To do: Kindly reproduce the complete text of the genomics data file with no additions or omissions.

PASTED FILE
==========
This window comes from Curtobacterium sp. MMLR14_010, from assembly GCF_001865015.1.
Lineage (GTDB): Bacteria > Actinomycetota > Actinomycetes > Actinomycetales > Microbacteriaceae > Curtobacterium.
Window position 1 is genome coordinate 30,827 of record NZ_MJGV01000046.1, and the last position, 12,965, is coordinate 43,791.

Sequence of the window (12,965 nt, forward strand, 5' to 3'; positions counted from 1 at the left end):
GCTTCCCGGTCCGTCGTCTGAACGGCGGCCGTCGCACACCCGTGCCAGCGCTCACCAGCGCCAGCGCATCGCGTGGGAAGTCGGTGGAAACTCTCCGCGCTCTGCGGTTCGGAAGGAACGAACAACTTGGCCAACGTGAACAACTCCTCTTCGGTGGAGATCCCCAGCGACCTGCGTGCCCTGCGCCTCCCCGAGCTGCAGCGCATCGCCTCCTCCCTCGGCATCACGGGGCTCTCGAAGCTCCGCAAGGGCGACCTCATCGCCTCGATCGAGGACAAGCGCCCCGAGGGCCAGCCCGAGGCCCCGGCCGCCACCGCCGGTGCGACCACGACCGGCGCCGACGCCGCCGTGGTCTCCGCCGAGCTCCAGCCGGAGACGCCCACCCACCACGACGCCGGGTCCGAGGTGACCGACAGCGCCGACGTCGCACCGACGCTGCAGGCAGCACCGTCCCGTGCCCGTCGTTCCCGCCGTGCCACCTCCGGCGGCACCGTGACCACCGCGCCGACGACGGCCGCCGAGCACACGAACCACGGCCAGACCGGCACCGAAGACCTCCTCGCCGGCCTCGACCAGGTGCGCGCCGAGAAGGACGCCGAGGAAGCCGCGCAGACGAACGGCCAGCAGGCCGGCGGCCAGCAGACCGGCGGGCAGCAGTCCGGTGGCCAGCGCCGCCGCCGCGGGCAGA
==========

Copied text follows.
This window comes from Curtobacterium sp. MMLR14_010, from assembly GCF_001865015.1.
Lineage (GTDB): Bacteria > Actinomycetota > Actinomycetes > Actinomycetales > Microbacteriaceae > Curtobacterium.
Window position 1 is genome coordinate 30,827 of record NZ_MJGV01000046.1, and the last position, 12,965, is coordinate 43,791.

Sequence of the window (12,965 nt, forward strand, 5' to 3'; positions counted from 1 at the left end):
GCTTCCCGGTCCGTCGTCTGAACGGCGGCCGTCGCACACCCGTGCCAGCGCTCACCAGCGCCAGCGCATCGCGTGGGAAGTCGGTGGAAACTCTCCGCGCTCTGCGGTTCGGAAGGAACGAACAACTTGGCCAACGTGAACAACTCCTCTTCGGTGGAGATCCCCAGCGACCTGCGTGCCCTGCGCCTCCCCGAGCTGCAGCGCATCGCCTCCTCCCTCGGCATCACGGGGCTCTCGAAGCTCCGCAAGGGCGACCTCATCGCCTCGATCGAGGACAAGCGCCCCGAGGGCCAGCCCGAGGCCCCGGCCGCCACCGCCGGTGCGACCACGACCGGCGCCGACGCCGCCGTGGTCTCCGCCGAGCTCCAGCCGGAGACGCCCACCCACCACGACGCCGGGTCCGAGGTGACCGACAGCGCCGACGTCGCACCGACGCTGCAGGCAGCACCGTCCCGTGCCCGTCGTTCCCGCCGTGCCACCTCCGGCGGCACCGTGACCACCGCGCCGACGACGGCCGCCGAGCACACGAACCACGGCCAGACCGGCACCGAAGACCTCCTCGCCGGCCTCGACCAGGTGCGCGCCGAGAAGGACGCCGAGGAAGCCGCGCAGACGAACGGCCAGCAGGCCGGCGGCCAGCAGACCGGCGGGCAGCAGTCCGGTGGCCAGCGCCGCCGCCGCGGGCAGA